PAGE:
And then everyone got mad at the mayor and the city for not bailing them out.

People, a little rational thinking, huh?
1. This snowstorm was widely predicted -- everyone should have thought about and prepared for how to get to dialysis, jobs, food, pharmacies... BEFORE Monday morning. There was nothing else on the news, we all watched the storm move up the coast. Whyfor were you unprepared?
2. It was over 12 inches of snow: all vehicles, even city ones, get stuck in that kind of  thick, heavy, wet snow. They're not miracle machines.
3. You don't live in Georgia, where people had a right to be astonished at the snow. You live in the Northeast where it snows. It's winter, it was a snowstorm/tropical storm, it dropped snow and ice... figure it out.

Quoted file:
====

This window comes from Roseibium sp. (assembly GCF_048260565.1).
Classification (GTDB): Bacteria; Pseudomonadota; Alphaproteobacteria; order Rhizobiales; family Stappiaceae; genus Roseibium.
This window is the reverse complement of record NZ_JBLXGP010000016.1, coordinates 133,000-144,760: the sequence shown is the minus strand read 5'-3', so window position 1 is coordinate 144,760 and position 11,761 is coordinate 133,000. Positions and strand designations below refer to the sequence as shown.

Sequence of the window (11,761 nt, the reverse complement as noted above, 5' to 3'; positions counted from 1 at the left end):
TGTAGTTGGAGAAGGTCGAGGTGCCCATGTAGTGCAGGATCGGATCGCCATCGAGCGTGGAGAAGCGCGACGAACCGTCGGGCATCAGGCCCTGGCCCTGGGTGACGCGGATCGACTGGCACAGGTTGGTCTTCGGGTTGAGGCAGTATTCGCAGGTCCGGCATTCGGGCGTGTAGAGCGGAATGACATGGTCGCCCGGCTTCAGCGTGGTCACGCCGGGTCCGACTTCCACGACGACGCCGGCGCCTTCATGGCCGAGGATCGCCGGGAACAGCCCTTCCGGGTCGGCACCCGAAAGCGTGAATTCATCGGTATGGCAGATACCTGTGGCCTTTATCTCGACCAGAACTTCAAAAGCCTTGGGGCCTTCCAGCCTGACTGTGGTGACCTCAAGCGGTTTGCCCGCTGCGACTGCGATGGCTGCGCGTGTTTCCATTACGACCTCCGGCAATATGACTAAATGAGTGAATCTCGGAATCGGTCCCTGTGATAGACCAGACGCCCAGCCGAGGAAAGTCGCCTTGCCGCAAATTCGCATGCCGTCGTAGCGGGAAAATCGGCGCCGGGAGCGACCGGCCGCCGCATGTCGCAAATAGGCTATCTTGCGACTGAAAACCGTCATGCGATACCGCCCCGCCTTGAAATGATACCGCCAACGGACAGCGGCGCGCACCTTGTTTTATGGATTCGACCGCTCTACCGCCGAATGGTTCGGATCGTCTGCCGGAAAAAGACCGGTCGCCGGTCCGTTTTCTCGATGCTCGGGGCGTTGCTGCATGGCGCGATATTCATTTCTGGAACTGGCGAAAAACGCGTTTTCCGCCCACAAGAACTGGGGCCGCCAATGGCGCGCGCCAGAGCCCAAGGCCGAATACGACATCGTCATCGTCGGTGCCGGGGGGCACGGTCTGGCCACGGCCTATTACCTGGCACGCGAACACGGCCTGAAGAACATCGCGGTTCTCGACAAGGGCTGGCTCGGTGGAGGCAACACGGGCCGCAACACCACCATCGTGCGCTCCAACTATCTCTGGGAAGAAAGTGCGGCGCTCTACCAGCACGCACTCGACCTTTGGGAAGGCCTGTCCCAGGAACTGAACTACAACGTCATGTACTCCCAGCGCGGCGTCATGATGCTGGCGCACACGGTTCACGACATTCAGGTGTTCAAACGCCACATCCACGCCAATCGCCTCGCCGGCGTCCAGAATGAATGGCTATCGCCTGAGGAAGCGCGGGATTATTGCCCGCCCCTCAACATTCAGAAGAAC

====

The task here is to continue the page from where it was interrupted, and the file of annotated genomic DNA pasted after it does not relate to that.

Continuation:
But the real problem, it seems to me, is that the people of New York expected the city--meaning some objective entity--to solve their problems individually. In a city of 18 MILLION people. On Wednesday I heard one guy resentfully and self-righteously say that their block was NOW shoveling themselves out! It took 48 hours for the block to think of that solution and put it into practice. But these weren't renters: they were house owners who hadn't even shoveled their own cars or driveways. People, take ownership/responsibility for your place of living. Help your neighbors. Especially the elderly, the weak, the shut-ins!

Of course--because we have shopped for a gov't that would do everything for us... so we only have to become observers and critics of their performance, not do-ers. Our " actions" are limited to picking--followed by the expectation that all would roll out for us after that. This is Schwartz's thesis.